Carr, Walter

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Walter Carr
30 July 1878 – 21 February 1928
Sergeant W. Carr (1).jpg
CWM 20070201-008
Place of birth Trinity Bury, Lancashire, England
Place of death Ottawa, Ontairo
Place of burial Beechwood Cemetery, Ottawa
Allegiance Canada
Service/branch Canadian Army
Rank Company Sergeant Major
Company Sergeant Major Walter Carr (30 July 1878 - 21 February 1928) was a soldier who served with the British in South Africa during the Boer War and with the Canadians during the First World War.[1]

Early Life

Walter was born to Peter Carr, a cotton dyer, and Martha Jane Jackson on 30 July 1878 at Trinity Bury, Lancashire, England. He was the eldest son but it is not known how many siblings he had.


Carr attested for service with the King's Shropshire Light Infantry on 10 October 1898 at the age of 20 and was assigned the service number 5791. After two months at the depot, he was posted to 2nd Battalion and proceeded to South Africa with the battalion when they sailed on 7th November 1899. The unit was initially deployed on the lines of communication in Western Cape Colony. After the arrival of Lord Roberts at Modder River they were put in the 19th Brigade, along with the Canadian Regiment, under Major General Smith-Dorrien. The unit was at Battle of Paardeberg (18-27 February 1900) and did excellent work. In the latter part of the campaign they were chiefly employed in the Eastern Transvaal with about half the unit on column work at any given time. He was appointed Lance Corporal on 19 June 1901 and promoted Corporal on 1 September 1902.[2] For his service he earned the Queen's South Africa Medal with four bars, CAPE COLONY, PAARDEBERG, DRIEFONTEIN and TRANSVAAL, as well as the King's South Africa Medal with two bars, SOUTH AFRICA 1901 and SOUTH AFRICA 1902.[3]

In January 1903, he proceeded to India with his battalion when they were transferred there. On 19 October 1905 he was appointed Lance Sergeant. He returned to England on 26 October 1906 and, having completed his required service, was transferred to the Army Reserve on 29 October 1906.[2]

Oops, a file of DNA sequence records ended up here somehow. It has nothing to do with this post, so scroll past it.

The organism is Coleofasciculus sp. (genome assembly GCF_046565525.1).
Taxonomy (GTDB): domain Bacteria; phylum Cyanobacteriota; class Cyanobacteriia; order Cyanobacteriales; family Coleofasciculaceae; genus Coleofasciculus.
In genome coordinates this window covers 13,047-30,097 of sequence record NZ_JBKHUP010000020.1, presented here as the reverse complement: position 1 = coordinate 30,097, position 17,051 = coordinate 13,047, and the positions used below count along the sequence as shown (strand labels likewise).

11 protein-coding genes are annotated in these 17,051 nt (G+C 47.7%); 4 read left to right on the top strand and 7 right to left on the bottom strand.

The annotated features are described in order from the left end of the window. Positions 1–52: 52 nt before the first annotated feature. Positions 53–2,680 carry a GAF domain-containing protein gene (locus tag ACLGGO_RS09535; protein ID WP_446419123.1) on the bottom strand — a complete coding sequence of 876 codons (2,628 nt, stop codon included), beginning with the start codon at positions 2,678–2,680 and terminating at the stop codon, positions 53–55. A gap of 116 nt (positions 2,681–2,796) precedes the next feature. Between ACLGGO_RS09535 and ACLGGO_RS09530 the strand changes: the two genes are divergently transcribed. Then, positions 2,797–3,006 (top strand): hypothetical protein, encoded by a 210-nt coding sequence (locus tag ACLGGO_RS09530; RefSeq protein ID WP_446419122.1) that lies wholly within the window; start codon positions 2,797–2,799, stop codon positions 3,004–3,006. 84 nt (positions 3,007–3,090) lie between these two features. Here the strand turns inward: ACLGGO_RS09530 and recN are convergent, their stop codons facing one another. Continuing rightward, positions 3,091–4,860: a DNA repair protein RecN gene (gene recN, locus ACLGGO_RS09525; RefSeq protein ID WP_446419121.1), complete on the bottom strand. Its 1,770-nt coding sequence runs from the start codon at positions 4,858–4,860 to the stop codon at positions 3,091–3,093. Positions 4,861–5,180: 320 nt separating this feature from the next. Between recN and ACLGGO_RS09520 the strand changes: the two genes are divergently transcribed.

He emigrated to Canada in 1907 arriving at Montreal Quebec on 13 May 1907 aboard the Kensington.[4][5]

Carr attested for service with the 2nd Canadian Divisional Signal Company of the Canadian Expeditionary Force on 21 January 1915 at Ottawa and was assigned regimental number 62. He listed his occupation as Telephone Linesman, that he was single and claimed his service with the 2nd King's Shropshire Light Infantry. He was described as 5 feet 8.25 inches tall with hazel eyes, dark brown hair and a medium complexion. For unknown reasons, on his attestation he stated that his birth date was 23 June 1878 however other documents all say 30 July.[6]

Carr arrived in England aboard SS Megantic on 24 May 1915. On 1 July 1915, later amended to 1 June, he was confirmed in the rank of sergeant[7], no doubt due to his prior military experience. In September 1915, his company sailed for Le Havre, France where he arrived on the 15th. He was promoted to Company Sergeant-Major (C.S.M.) on 31 March 1917.[8]

Following the Armistice in November 1918, Carr served in Germany as part of the Allied occupation force. In April 1919 he proceeded to Camp Witley, England and then sailed for Canada on 19 May aboard H.M.T. Cedrie. He was discharged at Toronto on 29 May 1919.

Personal Life

On 29 April 1915, just prior to proceeding overseas, he married widow Amy Simpson Winning (1872-1958) at St Lukes Church in Ottawa Ontario. Amy had two duaghters by her previous marriage, Amy Russell and Patricia.[9][10]

The 1921 census shows him working as a mail clerk and the family, including his mother-in-law Jenny Simpson, living at 173 Perry Street in Ottawa.[5]

Carr died from sub acute bacterial endocarditis, a type of heart disease, on 21 February 1928 at the Ottawa Civic Hospital. His illness was attributed to his war service, as symptoms of the disease were first noted in 1916. He is buried at Beechwood Cemetery, Ottawa in the Solidiers Plot (Section 29).[11][6]

Related Pages

Related Items


  1. With material from Canadian War Museum Tilston Medal Recipients - Walter Carr
  2. 2.0 2.1 The National Archives, Series WO 97 - Chelsea Pensioners British Army Service Records 1760-1913; Box 4495; Box record number 71.
  3. The National Archives, WO 100 South Africa, WO 100/194 page 378.
  4. Library and Archives Canada; Ottawa, Ontario, Canada; Series: RG 76-C; Roll: T-489
  5. 5.0 5.1 Library and Archives Canada; Ottawa, Ontario, Canada; Reference Number: RG 31; Folder Number: 76; Census Place: 76, Ottawa, Ontario; Page Number: 12
  6. 6.0 6.1 Library and Archives Canada; Service File
  7. This was a confirmation of previous action. He had been promoted to the rank of Sergeant in Canada as evidenced by the embarkation nominal roll.
  8. 2nd Canadian Divisional Signal Company War Diary - March 1917
  9. Archives of Ontario; Toronto, Ontario, Canada; Registrations of Marriages, 1869-1928; Reel: 332
  10. City of Ottawa Archive; Ottawa, Ontario, Canada; Ottawa Journal Newspaper; Date Range: 1957-1958; Microfilm Number: 467
  11. Library and Archives Canada; Ottawa, Ontario, Canada; War Graves Registers: Circumstances of Death; Record Group Number: RG 150, 1992-93/314; Volume Number: 250